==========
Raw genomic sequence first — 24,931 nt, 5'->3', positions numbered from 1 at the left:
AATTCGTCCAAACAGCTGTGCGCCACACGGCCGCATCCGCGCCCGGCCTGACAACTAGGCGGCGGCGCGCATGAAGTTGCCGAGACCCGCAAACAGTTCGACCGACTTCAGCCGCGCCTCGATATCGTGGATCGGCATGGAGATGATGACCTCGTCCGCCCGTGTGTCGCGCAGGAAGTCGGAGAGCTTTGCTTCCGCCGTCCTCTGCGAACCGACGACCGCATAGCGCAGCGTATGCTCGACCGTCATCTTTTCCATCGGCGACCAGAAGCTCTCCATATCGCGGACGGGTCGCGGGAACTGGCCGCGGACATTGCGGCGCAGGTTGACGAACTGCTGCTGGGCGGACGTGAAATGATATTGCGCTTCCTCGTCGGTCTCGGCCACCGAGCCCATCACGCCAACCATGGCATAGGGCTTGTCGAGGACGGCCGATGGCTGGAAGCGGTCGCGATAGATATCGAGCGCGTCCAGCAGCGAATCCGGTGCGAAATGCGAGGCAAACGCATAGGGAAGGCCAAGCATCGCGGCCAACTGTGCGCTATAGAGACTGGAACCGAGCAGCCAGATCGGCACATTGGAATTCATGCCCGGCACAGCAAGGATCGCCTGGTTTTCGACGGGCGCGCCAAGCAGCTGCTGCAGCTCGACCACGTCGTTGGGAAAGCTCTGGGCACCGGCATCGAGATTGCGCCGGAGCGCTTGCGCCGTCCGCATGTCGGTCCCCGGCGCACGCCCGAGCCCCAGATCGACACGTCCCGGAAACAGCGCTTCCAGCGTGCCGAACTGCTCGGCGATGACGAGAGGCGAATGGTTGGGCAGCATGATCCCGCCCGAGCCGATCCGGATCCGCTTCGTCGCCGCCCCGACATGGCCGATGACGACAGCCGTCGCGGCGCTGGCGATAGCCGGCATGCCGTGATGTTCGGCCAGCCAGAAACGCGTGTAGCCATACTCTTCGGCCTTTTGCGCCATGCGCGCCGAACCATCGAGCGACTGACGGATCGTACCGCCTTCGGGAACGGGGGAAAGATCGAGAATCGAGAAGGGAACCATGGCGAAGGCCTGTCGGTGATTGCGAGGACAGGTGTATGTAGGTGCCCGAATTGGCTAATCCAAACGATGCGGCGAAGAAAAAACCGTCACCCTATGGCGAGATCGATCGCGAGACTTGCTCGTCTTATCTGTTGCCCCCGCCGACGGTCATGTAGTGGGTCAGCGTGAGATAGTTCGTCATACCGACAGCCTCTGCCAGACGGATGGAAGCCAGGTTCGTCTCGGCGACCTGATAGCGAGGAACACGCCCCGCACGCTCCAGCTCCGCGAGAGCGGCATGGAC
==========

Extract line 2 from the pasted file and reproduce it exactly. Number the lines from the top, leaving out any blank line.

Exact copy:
AATTCGTCCAAACAGCTGTGCGCCACACGGCCGCATCCGCGCCCGGCCTGACAACTAGGCGGCGGCGCGCATGAAGTTGCCGAGACCCGCAAACAGTTCGACCGACTTCAGCCGCGCCTCGATATCGTGGATCGGCATGGAGATGATGACCTCGTCCGCCCGTGTGTCGCGCAGGAAGTCGGAGAGCTTTGCTTCCGCCGTCCTCTGCGAACCGACGACCGCATAGCGCAGCGTATGCTCGACCGTCATCTTTTCCATCGGCGACCAGAAGCTCTCCATATCGCGGACGGGTCGCGGGAACTGGCCGCGGACATTGCGGCGCAGGTTGACGAACTGCTGCTGGGCGGACGTGAAATGATATTGCGCTTCCTCGTCGGTCTCGGCCACCGAGCCCATCACGCCAACCATGGCATAGGGCTTGTCGAGGACGGCCGATGGCTGGAAGCGGTCGCGATAGATATCGAGCGCGTCCAGCAGCGAATCCGGTGCGAAATGCGAGGCAAACGCATAGGGAAGGCCAAGCATCGCGGCCAACTGTGCGCTATAGAGACTGGAACCGAGCAGCCAGATCGGCACATTGGAATTCATGCCCGGCACAGCAAGGATCGCCTGGTTTTCGACGGGCGCGCCAAGCAGCTGCTGCAGCTCGACCACGTCGTTGGGAAAGCTCTGGGCACCGGCATCGAGATTGCGCCGGAGCGCTTGCGCCGTCCGCATGTCGGTCCCCGGCGCACGCCCGAGCCCCAGATCGACACGTCCCGGAAACAGCGCTTCCAGCGTGCCGAACTGCTCGGCGATGACGAGAGGCGAATGGTTGGGCAGCATGATCCCGCCCGAGCCGATCCGGATCCGCTTCGTCGCCGCCCCGACATGGCCGATGACGACAGCCGTCGCGGCGCTGGCGATAGCCGGCATGCCGTGATGTTCGGCCAGCCAGAAACGCGTGTAGCCATACTCTTCGGCCTTTTGCGCCATGCGCGCCGAACCATCGAGCGACTGACGGATCGTACCGCCTTCGGGAACGGGGGAAAGATCGAGAATCGAGAAGGGAACCATGGCGAAGGCCTGTCGGTGATTGCGAGGACAGGTGTATGTAGGTGCCCGAATTGGCTAATCCAAACGATGCGGCGAAGAAAAAACCGTCACCCTATGGCGAGATCGATCGCGAGACTTGCTCGTCTTATCTGTTGCCCCCGCCGACGGTCATGTAGTGGGTCAGCGTGAGATAGTTCGTCATACCGACAGCCTCTGCCAGACGGATGGAAGCCAGGTTCGTCTCGGCGACCTGATAGCGAGGAACACGCCCCGCACGCTCCAGCTCCGCGAGAGCGGCATGGAC